Setúbal is a city with close to 80,000 inhabitants, located in the Península of Setúbal, an administrative subregion of the Lisboa’ region comprising nine municipalities, and extending from the southern margin of the river Tejo into the interior and southern coast. The Península de Setúbal is a particular suited ethnographic site from which to examine people’s everyday economic responses and welfare projects while confronting historical conjunctures of transition and crisis, due to its emblematic and prosperous industrial past shaped by decline throughout most of the 20th century – associated with de-industrialization, high unemployment and ineffective top-down regional development plans backed up by European funds after Portugal’s accession to the EU in 1986 – as well as its present predicament as one of the areas of the country most affected by the current economic crisis. Thus, according to the latest Population Census of 2011 the percentage of unemployment per each 100 employed residents has been consistently higher than the average country’s percentage. In 1981 the country’s average was 7.3% and in the Península de Setúbal was 8.4%, and in 2011 the country’s average was 15.2% and in the Península reached 17%. In 2002 the president of the Caritas organization in Setúbal made the perceptive comment that “When Europe gets a cold, we in the Península de Setúbal catch pneumonia”.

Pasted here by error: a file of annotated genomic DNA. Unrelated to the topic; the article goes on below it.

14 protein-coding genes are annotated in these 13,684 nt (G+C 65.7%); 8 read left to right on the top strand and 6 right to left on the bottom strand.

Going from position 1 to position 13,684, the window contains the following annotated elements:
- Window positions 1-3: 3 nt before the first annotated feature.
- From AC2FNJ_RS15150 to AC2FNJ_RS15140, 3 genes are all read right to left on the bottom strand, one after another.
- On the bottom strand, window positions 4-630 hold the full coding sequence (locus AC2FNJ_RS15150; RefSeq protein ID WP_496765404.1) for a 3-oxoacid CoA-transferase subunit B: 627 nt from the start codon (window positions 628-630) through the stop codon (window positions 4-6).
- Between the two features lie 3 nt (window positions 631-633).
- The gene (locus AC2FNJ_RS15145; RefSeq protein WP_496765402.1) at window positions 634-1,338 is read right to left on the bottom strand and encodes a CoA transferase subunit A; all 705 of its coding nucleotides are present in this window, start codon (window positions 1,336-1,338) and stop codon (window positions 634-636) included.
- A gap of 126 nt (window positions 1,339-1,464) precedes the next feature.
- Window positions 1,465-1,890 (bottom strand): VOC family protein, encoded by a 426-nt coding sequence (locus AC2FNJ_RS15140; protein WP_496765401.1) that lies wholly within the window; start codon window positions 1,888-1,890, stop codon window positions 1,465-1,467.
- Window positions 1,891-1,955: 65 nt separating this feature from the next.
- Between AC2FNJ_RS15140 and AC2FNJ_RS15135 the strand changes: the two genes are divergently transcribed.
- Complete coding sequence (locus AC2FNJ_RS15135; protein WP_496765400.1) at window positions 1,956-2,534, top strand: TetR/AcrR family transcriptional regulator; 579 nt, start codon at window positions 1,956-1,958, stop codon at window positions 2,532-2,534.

Researcher: Patrícia Matos